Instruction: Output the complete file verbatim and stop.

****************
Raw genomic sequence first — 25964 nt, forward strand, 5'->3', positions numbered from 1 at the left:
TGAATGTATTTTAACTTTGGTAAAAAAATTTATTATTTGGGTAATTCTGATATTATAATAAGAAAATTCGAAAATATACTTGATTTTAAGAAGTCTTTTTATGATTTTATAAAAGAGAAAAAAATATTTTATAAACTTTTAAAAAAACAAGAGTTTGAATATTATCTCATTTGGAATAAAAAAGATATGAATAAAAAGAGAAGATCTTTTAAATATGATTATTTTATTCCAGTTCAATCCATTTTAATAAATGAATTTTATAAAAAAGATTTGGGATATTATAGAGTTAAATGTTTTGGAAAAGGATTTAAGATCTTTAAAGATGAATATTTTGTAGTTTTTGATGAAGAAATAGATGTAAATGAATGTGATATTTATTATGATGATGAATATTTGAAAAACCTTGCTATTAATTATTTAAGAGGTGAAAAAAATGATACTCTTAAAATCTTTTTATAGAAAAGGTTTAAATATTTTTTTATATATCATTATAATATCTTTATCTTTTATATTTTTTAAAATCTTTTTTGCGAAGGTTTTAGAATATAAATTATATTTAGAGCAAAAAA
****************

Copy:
Raw genomic sequence first — 25964 nt, forward strand, 5'->3', positions numbered from 1 at the left:
TGAATGTATTTTAACTTTGGTAAAAAAATTTATTATTTGGGTAATTCTGATATTATAATAAGAAAATTCGAAAATATACTTGATTTTAAGAAGTCTTTTTATGATTTTATAAAAGAGAAAAAAATATTTTATAAACTTTTAAAAAAACAAGAGTTTGAATATTATCTCATTTGGAATAAAAAAGATATGAATAAAAAGAGAAGATCTTTTAAATATGATTATTTTATTCCAGTTCAATCCATTTTAATAAATGAATTTTATAAAAAAGATTTGGGATATTATAGAGTTAAATGTTTTGGAAAAGGATTTAAGATCTTTAAAGATGAATATTTTGTAGTTTTTGATGAAGAAATAGATGTAAATGAATGTGATATTTATTATGATGATGAATATTTGAAAAACCTTGCTATTAATTATTTAAGAGGTGAAAAAAATGATACTCTTAAAATCTTTTTATAGAAAAGGTTTAAATATTTTTTTATATATCATTATAATATCTTTATCTTTTATATTTTTTAAAATCTTTTTTGCGAAGGTTTTAGAATATAAATTATATTTAGAGCAAAAAA